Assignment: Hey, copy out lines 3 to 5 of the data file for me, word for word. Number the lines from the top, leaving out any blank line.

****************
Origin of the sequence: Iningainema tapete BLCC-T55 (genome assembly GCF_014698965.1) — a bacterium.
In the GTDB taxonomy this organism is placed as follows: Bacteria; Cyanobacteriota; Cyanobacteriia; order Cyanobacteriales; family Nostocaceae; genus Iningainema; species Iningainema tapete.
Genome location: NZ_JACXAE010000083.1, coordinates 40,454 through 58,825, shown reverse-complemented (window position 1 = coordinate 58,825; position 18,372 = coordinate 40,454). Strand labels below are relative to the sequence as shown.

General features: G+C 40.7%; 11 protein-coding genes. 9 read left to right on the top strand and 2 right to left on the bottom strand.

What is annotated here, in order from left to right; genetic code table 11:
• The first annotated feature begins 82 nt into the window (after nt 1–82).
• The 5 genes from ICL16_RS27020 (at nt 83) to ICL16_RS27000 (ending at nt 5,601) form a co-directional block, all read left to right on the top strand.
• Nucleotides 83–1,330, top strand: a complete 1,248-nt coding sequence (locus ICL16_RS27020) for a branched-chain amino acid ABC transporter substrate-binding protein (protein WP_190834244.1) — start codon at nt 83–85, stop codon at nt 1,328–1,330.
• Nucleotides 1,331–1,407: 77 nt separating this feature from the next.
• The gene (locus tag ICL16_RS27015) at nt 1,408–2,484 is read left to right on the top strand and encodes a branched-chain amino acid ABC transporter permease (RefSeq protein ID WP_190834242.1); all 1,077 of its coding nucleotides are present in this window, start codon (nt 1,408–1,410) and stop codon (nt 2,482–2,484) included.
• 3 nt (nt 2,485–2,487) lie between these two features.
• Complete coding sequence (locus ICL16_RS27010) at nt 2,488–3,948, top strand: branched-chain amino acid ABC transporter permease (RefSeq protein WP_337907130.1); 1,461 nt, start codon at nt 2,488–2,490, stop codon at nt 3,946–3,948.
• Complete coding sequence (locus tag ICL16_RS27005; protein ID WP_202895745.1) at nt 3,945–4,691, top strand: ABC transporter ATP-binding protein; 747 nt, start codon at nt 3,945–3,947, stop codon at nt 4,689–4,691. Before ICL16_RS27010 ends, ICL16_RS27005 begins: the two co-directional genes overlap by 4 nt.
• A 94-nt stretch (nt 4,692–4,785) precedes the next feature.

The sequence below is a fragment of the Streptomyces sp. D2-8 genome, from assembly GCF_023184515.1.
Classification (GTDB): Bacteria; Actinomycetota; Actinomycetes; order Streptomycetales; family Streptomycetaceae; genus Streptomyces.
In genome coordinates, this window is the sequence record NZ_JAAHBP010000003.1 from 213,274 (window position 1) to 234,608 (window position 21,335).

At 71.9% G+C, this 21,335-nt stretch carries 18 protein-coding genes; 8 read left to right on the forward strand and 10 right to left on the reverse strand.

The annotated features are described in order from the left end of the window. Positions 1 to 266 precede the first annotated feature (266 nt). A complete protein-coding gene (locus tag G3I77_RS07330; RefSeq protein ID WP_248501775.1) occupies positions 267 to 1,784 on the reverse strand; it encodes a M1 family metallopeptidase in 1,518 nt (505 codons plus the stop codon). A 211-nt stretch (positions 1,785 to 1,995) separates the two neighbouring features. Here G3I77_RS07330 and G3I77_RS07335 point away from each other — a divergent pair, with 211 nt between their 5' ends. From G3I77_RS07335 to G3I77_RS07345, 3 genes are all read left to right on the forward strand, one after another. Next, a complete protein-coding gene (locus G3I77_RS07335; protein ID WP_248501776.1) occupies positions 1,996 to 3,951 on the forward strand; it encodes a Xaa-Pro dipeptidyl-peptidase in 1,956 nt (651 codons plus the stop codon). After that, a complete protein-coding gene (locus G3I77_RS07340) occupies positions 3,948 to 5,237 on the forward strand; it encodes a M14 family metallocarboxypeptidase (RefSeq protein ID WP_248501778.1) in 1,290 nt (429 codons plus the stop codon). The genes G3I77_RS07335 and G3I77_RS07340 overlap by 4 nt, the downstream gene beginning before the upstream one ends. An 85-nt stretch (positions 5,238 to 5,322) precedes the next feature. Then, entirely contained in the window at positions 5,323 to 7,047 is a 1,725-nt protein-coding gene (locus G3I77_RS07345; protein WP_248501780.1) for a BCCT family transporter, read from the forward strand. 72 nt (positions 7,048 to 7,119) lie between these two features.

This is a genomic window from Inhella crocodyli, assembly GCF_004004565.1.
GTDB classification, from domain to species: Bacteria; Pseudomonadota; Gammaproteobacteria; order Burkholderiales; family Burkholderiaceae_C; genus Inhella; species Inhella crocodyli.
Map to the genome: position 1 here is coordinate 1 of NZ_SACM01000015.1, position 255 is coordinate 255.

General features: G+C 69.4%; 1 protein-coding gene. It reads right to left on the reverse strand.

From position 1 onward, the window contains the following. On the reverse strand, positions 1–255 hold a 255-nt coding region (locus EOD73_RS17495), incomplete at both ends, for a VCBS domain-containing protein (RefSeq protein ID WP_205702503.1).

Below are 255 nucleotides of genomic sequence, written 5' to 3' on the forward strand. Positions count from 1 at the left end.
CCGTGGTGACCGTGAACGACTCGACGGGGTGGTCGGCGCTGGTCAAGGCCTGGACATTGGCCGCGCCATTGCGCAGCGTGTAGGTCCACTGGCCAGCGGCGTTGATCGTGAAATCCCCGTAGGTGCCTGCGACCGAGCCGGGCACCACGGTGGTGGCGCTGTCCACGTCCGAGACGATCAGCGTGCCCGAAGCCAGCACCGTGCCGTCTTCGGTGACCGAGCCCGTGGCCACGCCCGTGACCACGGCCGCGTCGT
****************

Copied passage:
Genome location: NZ_JACXAE010000083.1, coordinates 40,454 through 58,825, shown reverse-complemented (window position 1 = coordinate 58,825; position 18,372 = coordinate 40,454). Strand labels below are relative to the sequence as shown.

General features: G+C 40.7%; 11 protein-coding genes. 9 read left to right on the top strand and 2 right to left on the bottom strand.

What is annotated here, in order from left to right; genetic code table 11: